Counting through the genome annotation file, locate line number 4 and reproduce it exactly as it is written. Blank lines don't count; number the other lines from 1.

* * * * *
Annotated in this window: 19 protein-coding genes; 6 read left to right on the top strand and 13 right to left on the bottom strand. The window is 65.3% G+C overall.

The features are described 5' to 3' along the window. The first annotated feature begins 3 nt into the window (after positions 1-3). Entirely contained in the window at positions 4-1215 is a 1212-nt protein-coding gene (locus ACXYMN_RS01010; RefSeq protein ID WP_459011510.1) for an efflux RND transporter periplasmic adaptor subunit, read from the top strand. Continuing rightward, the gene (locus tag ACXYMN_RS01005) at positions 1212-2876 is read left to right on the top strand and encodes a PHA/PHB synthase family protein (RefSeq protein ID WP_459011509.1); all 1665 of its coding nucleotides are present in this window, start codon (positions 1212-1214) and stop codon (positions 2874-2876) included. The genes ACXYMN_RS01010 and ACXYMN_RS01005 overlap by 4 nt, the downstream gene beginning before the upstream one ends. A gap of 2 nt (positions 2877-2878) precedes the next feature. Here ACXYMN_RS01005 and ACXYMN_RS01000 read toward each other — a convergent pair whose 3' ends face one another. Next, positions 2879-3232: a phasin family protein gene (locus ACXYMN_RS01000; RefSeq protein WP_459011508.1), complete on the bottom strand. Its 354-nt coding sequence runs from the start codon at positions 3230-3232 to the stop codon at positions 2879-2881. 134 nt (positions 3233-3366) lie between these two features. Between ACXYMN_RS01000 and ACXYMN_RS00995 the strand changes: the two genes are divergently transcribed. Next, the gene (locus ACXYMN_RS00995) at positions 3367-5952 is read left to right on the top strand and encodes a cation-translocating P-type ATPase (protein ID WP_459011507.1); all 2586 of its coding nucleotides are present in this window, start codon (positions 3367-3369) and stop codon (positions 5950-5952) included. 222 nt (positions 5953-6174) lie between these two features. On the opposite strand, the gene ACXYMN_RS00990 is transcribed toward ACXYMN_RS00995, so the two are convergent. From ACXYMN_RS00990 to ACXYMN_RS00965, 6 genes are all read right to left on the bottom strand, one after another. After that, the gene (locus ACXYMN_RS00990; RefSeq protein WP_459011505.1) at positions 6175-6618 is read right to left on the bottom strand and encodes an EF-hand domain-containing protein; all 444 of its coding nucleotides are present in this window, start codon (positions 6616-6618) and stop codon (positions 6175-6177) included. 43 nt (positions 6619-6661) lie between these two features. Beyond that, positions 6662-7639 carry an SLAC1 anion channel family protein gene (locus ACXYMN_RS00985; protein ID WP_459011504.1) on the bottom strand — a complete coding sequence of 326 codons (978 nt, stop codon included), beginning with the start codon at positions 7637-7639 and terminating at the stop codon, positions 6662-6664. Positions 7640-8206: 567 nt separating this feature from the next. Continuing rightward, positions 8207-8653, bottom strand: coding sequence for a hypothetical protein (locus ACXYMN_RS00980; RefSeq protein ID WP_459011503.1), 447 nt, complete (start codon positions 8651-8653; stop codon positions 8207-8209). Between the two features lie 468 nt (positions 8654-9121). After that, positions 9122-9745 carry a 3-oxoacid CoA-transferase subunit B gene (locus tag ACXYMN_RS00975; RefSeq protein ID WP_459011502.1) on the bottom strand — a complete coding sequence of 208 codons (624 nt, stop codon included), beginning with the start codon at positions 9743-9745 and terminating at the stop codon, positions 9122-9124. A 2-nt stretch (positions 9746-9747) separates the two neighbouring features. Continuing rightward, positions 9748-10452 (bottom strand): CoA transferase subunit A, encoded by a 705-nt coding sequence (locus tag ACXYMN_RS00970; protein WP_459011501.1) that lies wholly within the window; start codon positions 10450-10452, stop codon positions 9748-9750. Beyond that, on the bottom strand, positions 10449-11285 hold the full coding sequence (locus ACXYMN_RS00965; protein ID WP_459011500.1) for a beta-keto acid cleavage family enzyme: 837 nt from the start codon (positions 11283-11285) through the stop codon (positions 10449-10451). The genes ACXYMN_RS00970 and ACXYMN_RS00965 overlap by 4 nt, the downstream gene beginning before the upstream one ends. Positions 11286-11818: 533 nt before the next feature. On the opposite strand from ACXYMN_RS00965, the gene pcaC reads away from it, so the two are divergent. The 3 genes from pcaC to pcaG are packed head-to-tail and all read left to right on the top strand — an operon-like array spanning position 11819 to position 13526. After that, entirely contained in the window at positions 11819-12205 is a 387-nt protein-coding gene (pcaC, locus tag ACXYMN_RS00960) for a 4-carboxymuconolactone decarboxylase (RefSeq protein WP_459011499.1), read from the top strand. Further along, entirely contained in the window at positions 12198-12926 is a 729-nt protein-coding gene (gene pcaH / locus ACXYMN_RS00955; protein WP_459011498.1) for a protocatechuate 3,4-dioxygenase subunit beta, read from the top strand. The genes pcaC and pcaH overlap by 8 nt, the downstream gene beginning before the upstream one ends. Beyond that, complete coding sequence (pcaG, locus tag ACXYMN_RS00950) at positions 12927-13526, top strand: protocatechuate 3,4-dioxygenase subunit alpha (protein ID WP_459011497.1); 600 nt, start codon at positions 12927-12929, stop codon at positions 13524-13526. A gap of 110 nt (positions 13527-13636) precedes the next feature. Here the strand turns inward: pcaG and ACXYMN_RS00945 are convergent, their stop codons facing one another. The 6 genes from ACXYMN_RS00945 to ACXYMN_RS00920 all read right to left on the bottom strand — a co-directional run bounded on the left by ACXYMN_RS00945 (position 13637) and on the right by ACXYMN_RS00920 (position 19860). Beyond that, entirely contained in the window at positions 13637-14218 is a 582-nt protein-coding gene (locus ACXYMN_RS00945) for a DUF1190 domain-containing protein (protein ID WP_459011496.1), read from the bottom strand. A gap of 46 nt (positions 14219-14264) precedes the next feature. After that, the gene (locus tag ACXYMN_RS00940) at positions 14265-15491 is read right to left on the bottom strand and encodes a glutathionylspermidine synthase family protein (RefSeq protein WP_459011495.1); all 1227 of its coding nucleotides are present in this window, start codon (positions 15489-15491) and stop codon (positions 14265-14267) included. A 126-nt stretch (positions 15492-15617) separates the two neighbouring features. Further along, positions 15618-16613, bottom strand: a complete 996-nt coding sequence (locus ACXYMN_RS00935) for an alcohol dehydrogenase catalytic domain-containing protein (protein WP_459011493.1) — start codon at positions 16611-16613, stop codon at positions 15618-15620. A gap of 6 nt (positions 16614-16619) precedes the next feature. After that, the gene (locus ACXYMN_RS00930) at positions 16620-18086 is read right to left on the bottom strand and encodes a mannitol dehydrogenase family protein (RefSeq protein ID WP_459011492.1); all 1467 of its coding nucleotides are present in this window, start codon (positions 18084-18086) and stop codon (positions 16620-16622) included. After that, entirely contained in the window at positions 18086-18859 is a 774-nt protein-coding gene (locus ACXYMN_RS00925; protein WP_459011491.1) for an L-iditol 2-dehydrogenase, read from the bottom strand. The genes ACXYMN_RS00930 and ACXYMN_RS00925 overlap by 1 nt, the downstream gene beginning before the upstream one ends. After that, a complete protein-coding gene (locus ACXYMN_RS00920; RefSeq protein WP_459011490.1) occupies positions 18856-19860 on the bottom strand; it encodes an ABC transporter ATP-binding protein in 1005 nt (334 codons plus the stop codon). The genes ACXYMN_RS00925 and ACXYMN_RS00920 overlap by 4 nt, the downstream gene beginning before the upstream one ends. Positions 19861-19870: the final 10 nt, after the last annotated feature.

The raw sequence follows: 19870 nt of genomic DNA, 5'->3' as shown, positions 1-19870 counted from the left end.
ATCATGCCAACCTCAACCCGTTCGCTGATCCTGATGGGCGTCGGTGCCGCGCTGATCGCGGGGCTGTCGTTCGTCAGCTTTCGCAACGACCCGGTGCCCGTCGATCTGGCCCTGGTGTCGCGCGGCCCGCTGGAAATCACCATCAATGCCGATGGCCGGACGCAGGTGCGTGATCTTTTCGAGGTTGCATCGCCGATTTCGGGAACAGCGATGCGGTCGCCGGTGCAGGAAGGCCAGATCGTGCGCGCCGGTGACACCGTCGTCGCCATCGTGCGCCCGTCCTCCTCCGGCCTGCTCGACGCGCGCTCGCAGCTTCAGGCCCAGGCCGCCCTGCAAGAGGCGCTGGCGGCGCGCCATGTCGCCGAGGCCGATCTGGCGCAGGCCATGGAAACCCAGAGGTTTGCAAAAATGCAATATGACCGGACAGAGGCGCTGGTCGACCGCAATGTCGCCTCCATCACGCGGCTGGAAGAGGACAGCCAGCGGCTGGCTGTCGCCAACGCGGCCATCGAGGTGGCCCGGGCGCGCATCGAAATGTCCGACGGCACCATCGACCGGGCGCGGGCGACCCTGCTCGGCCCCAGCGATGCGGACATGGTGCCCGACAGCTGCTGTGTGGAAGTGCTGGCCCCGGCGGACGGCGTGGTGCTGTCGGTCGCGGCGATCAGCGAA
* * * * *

ATCATGCCAACCTCAACCCGTTCGCTGATCCTGATGGGCGTCGGTGCCGCGCTGATCGCGGGGCTGTCGTTCGTCAGCTTTCGCAACGACCCGGTGCCCGTCGATCTGGCCCTGGTGTCGCGCGGCCCGCTGGAAATCACCATCAATGCCGATGGCCGGACGCAGGTGCGTGATCTTTTCGAGGTTGCATCGCCGATTTCGGGAACAGCGATGCGGTCGCCGGTGCAGGAAGGCCAGATCGTGCGCGCCGGTGACACCGTCGTCGCCATCGTGCGCCCGTCCTCCTCCGGCCTGCTCGACGCGCGCTCGCAGCTTCAGGCCCAGGCCGCCCTGCAAGAGGCGCTGGCGGCGCGCCATGTCGCCGAGGCCGATCTGGCGCAGGCCATGGAAACCCAGAGGTTTGCAAAAATGCAATATGACCGGACAGAGGCGCTGGTCGACCGCAATGTCGCCTCCATCACGCGGCTGGAAGAGGACAGCCAGCGGCTGGCTGTCGCCAACGCGGCCATCGAGGTGGCCCGGGCGCGCATCGAAATGTCCGACGGCACCATCGACCGGGCGCGGGCGACCCTGCTCGGCCCCAGCGATGCGGACATGGTGCCCGACAGCTGCTGTGTGGAAGTGCTGGCCCCGGCGGACGGCGTGGTGCTGTCGGTCGCGGCGATCAGCGAA